Checking in on the… Ivy LeaguePosted by rtmsf on January 2nd, 2009
Dave Zeitlin is the RTC correspondent for the Ivy League.
In the latest installment of “An Ivy League team nearly beats a school from a major conference but ends up losing by a little and the big school either makes patronizing comments about how hard the Ivy League team tried or instead talks about their own lack of focus,” Yale took Alabama down to the wire before losing 66-63 on Sunday. Even though this dude started his game story by writing “Sometimes Yale has a good basketball team — that is not the case this year” (which is more just bad journalism than it is rude), you might consider this a moral victory for the Bulldogs, who came back from an 18-point second-half deficit, on the road. Yale senior forward Travis Pinick, who was named the league’s player of the week, had 17 points and 11 rebounds against the Tide. Two days later, however, Yale lost to Hampton to fall to 2-8, despite 17 points from Ross Morin and 15 from Alex Zampier.
Speaking of having only two wins, what’s going on with Penn? Here’s a small sampling of good news: the Quakers won their second game of the season, in a tournament consolation at Central Florida, against a team nicknamed the Fighting Camels (why not the Spitting Camels?) Now get your pen out for the not-so-good news. Two of the team’s more promising players (Darren Smith and Andreas Schreiber) are out for the season, a once-heralded recruit (Tommy McMahon) has left the program, head coach Glen Miller is doing more shuffling than a blackjack dealer and in the Associated Press’ write-up of Penn’s win over Campbell, they flip-flopped the first and last names of not one but two Quakers. I can sort of understand calling Cameron Lewis “Lewis Cameron” but calling Brennan Votel “Votel Brennan?” I mean, come on. You find me someone with the first name “Votel” and I’ll find you a college basketball program that hasn’t hit rock bottom. Going back to the injuries, I wish all the best to Smith and Schreiber, both of whom should be major contributors in 2009-10, but these setbacks are troubling. Smith, who had a promising freshman campaign, will now miss his second full season with a broken kneecap. Schreiber, to his credit, tried to come back from a shoulder injury but dislocated it again, leaving Penn with a major hole in the frontcourt. And as for McMahon, well, who really knows? From what I hear from people who cover the team, coach Glen Miller is tight-lipped about the injury status of his players – but I feel, at this point, Penn fans deserve some kind of “state of the program” address. There just seems to be so much uncertainty surrounding everything right now.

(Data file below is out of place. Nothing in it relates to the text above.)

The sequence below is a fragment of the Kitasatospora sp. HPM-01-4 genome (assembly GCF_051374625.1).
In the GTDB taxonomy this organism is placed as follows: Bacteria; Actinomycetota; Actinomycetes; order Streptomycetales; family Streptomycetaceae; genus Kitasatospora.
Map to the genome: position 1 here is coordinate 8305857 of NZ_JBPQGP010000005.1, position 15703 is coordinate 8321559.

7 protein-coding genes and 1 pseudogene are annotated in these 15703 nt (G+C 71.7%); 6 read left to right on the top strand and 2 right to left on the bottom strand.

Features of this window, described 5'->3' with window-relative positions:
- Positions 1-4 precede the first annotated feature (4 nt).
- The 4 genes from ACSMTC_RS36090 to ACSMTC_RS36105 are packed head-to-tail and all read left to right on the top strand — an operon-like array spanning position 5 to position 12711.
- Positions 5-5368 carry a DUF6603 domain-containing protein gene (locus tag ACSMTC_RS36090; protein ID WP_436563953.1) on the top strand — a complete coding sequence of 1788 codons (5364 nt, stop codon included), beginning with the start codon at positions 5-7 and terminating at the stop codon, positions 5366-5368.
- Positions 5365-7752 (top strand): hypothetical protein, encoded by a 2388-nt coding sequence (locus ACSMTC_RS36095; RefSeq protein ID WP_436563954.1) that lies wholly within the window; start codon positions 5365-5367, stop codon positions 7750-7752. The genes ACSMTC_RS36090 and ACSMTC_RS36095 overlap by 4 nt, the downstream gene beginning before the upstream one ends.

Meanwhile, Princeton, the league’s other storied program, is also stuck on two wins, like Penn. Most recently, the Tigers endured a bitter, one-point loss at Lafayette, missing a chance to win at the buzzer. But the Princeton program deserves a shout-out for its decision to name the floor of its home court, Jadwin Gymnasium, after legendary coach Pete Carril. Carril, who bears a striking resemblance to Yoda, is one of the game’s all-time great coaches. You can thank him for putting your kids to sleep with the slow, methodical “Princeton offense” and also for providing us with one of the great March Madness upsets. But before I get too gooey-gushy about the team I love to hate, I, a proud Penn alum, will throw in this jab from the Sports Guy’s most recent mailbag: “Don’t go to Princeton. I’m still waiting to meet my first Princeton grad that I might like. I am like 0-for-79. Princeton grads carry themselves like bad guys in a sports movie.” OK, I feel better now.
Which brings us to Cornell (7-6), the new elite team in the Ivy League. With reigning player of the year Louis Dale back from injury, the defending champs are starting to heat up. In a foray against Philadelphia Big 5 teams, the Red beat La Salle and narrowly lost to St. Joe’s. They then trounced a good Boston University team and headed off a scrappy Quinnipiac squad, as told very well by Cornell’s ace beat writer Brian DeLaney here. Opposing coaches are beginning to take notice as Tom Moore of Quinnipiac called Cornell “the elite program of the Ivy League,” Dennis Wolff of Boston University used words like “slapped,” “embarrassed” and “disintegrated” after his team got thumped in Ithaca and Phil Martelli of St. Joe’s remarked how tough Cornell can be offensively with the combination of star guard Dale, sharpshooter Ryan Wittman and 7-foot center Jeff Foote. Basically, these guys have all learned what Ivy coaches learned last year – and will soon be taught again.
The gap between Cornell and the rest of the league seems to be widening as evidenced by the Pomeroy ratings, which has Cornell at 121 and the nearest team – somehow, Penn – at 227. Brown (5-6) is next at 247, and Harvard, despite being 6-6, is at 270. Dartmouth (2-9), which is coming off a woeful 72-41 loss to UC Davis in which only one player, Alex Barnett, made a basket in the first half, is way down there at 331. And as a league, the Ivies are now ranked 27th, down two slots from the last post and below where they normally fall. Basically: there’s Cornell … and then there’s everyone else. But as always, we’ll see what happens when the league slate begins next weekend.